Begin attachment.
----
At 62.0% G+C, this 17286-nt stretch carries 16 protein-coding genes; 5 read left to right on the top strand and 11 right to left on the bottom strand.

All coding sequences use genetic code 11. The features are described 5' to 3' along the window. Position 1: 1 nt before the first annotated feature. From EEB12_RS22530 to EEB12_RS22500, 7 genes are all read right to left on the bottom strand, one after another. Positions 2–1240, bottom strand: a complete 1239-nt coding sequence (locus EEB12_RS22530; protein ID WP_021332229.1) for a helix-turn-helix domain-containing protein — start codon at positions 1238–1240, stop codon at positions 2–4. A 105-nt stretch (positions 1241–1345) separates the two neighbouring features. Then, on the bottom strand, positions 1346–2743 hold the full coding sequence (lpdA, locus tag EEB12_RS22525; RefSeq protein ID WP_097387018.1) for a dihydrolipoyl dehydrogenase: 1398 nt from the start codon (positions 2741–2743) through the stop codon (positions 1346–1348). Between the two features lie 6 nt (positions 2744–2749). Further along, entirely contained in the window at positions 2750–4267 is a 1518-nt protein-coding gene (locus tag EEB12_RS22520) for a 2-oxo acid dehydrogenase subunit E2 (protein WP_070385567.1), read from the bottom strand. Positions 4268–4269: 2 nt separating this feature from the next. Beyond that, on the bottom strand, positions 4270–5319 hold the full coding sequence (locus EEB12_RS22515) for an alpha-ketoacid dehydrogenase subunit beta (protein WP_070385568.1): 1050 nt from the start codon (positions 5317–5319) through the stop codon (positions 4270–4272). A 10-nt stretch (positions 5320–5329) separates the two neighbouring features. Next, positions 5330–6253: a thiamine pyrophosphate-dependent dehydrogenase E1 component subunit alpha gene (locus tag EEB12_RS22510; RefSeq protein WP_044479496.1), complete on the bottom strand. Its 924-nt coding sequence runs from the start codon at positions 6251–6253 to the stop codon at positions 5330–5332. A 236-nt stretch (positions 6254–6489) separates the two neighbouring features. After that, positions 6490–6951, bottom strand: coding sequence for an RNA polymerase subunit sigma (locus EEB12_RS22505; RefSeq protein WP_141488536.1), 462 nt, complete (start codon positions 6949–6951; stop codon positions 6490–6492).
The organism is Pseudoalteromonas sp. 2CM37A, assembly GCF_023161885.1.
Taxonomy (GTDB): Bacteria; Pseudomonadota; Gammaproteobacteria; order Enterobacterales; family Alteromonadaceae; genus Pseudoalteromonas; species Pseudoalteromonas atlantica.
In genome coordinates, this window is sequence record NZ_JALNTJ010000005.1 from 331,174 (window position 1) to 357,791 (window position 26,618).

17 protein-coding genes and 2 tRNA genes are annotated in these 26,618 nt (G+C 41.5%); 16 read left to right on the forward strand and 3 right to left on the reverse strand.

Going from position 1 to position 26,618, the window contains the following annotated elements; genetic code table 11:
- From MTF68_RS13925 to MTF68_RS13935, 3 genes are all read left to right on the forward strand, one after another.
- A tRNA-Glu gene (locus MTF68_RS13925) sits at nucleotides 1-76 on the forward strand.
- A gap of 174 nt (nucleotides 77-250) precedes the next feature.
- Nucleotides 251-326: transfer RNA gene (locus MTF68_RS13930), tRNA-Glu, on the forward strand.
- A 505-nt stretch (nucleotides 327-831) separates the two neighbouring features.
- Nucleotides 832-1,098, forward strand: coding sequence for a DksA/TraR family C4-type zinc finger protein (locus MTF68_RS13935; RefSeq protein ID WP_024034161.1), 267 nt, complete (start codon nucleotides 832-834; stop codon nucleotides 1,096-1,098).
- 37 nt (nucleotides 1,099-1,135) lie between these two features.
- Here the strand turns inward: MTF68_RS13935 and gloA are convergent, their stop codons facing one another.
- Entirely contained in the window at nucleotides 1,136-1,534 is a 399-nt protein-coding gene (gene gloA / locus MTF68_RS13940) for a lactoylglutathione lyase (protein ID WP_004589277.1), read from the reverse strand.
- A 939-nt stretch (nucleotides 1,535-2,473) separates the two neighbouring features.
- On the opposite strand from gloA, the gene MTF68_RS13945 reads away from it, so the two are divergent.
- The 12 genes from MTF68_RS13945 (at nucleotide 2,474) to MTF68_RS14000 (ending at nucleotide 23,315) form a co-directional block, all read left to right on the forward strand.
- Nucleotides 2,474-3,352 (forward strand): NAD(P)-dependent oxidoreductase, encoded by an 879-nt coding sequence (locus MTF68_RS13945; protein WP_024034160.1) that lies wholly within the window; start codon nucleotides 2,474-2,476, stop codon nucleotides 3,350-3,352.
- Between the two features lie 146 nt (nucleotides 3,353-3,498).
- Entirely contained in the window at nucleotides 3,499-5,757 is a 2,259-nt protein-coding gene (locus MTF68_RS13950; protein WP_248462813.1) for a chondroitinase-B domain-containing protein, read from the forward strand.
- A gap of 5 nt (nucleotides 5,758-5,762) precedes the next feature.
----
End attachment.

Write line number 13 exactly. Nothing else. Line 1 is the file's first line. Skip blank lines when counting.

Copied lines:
- Nucleotides 832-1,098, forward strand: coding sequence for a DksA/TraR family C4-type zinc finger protein (locus MTF68_RS13935; RefSeq protein ID WP_024034161.1), 267 nt, complete (start codon nucleotides 832-834; stop codon nucleotides 1,096-1,098).